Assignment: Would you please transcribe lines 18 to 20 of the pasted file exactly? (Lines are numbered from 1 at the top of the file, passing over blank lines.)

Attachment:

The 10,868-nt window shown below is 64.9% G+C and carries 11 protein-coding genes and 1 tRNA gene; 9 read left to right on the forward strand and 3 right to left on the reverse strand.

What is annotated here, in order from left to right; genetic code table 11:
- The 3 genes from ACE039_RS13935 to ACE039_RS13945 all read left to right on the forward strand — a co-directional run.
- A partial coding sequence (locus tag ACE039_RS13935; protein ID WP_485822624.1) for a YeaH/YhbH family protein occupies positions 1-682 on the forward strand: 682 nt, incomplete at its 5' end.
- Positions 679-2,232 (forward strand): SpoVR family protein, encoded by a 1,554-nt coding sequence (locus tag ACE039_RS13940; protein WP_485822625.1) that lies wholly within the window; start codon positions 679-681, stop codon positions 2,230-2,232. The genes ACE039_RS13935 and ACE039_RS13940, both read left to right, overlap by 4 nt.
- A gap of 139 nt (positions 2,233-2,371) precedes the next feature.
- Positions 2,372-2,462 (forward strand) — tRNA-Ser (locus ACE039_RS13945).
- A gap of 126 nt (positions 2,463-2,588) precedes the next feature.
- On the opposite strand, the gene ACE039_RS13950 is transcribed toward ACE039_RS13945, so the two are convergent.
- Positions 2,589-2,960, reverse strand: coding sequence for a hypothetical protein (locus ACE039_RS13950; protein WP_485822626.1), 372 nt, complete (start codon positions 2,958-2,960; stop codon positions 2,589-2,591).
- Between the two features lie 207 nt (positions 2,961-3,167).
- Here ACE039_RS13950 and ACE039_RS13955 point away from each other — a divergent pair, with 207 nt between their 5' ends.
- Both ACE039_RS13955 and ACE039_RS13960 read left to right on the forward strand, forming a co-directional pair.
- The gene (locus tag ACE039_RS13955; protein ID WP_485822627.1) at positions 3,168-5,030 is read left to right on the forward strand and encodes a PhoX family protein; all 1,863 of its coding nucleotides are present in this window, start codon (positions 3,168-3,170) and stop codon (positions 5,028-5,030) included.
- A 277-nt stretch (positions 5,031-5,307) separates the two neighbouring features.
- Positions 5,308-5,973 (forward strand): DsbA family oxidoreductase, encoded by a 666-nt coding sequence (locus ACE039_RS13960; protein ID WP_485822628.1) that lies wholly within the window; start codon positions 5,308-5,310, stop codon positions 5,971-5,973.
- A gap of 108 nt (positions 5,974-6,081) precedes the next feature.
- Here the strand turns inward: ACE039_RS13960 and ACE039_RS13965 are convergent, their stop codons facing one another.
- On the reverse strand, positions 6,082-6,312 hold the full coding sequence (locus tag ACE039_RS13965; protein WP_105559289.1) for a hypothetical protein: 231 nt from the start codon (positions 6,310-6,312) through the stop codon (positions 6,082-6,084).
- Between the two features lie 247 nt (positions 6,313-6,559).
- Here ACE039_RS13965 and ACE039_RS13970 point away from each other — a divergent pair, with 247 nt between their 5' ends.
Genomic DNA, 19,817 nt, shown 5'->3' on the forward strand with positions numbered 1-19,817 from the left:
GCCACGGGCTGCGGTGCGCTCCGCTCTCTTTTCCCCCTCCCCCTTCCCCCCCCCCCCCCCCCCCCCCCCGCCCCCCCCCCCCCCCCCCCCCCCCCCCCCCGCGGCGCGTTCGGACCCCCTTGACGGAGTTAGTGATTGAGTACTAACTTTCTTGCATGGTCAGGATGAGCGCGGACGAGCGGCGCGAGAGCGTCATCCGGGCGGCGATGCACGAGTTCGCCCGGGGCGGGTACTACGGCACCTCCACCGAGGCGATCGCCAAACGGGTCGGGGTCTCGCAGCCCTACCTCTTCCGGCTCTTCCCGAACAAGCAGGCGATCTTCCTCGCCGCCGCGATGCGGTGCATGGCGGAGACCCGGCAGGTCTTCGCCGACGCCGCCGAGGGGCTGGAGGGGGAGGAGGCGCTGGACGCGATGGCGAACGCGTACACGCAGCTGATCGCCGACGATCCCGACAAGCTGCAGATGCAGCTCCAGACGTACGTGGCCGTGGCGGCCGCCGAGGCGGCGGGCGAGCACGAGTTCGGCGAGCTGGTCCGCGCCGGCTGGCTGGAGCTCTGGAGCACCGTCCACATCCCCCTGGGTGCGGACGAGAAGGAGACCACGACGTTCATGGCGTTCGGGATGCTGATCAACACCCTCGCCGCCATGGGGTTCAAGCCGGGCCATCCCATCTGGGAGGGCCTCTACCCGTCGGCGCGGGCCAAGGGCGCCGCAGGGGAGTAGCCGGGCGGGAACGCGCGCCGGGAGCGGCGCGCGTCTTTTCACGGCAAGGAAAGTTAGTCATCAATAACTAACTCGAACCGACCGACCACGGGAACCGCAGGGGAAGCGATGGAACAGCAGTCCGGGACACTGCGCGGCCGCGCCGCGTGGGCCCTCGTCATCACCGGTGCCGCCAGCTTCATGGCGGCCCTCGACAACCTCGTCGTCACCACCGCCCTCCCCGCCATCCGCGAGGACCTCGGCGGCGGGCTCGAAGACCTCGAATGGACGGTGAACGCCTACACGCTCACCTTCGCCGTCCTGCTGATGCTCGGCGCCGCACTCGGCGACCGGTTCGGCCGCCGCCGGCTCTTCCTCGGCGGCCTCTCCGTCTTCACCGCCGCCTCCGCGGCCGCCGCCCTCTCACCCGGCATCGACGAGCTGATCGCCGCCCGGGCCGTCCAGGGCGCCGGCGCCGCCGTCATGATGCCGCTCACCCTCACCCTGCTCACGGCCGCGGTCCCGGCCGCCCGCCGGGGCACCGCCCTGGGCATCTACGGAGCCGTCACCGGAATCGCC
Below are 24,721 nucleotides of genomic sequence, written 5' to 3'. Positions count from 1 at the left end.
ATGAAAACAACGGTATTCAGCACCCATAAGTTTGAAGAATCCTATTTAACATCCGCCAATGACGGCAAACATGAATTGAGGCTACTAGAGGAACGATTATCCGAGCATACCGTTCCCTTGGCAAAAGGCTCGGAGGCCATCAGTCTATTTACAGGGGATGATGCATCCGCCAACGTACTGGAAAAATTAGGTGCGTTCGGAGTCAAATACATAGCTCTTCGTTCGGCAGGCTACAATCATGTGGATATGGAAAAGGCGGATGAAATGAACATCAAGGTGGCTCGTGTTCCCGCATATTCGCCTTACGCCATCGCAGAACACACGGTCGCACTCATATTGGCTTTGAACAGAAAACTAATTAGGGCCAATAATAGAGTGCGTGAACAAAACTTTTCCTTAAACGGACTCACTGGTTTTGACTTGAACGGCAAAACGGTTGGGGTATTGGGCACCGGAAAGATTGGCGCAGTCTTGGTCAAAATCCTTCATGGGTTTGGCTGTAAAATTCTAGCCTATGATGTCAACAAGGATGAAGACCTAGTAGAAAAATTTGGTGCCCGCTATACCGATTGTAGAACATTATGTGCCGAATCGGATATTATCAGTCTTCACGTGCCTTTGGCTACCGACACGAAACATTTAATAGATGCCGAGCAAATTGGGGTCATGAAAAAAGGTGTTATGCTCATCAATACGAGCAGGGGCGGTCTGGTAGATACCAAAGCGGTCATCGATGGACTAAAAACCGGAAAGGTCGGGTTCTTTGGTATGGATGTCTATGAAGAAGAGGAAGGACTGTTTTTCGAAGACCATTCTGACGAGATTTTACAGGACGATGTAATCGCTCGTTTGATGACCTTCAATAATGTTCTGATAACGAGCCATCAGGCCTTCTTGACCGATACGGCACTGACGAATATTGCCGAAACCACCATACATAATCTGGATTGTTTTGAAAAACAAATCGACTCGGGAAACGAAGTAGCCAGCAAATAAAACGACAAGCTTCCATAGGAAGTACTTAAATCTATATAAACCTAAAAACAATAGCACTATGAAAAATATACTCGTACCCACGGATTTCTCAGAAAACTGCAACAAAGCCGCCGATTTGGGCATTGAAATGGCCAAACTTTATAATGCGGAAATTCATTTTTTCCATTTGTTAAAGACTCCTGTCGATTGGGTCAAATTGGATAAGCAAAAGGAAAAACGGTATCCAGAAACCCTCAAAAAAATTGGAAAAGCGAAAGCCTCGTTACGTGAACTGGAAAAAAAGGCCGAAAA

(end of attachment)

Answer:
- Here the strand turns inward: ACE039_RS13960 and ACE039_RS13965 are convergent, their stop codons facing one another.
- On the reverse strand, positions 6,082-6,312 hold the full coding sequence (locus tag ACE039_RS13965; protein WP_105559289.1) for a hypothetical protein: 231 nt from the start codon (positions 6,310-6,312) through the stop codon (positions 6,082-6,084).
- Between the two features lie 247 nt (positions 6,313-6,559).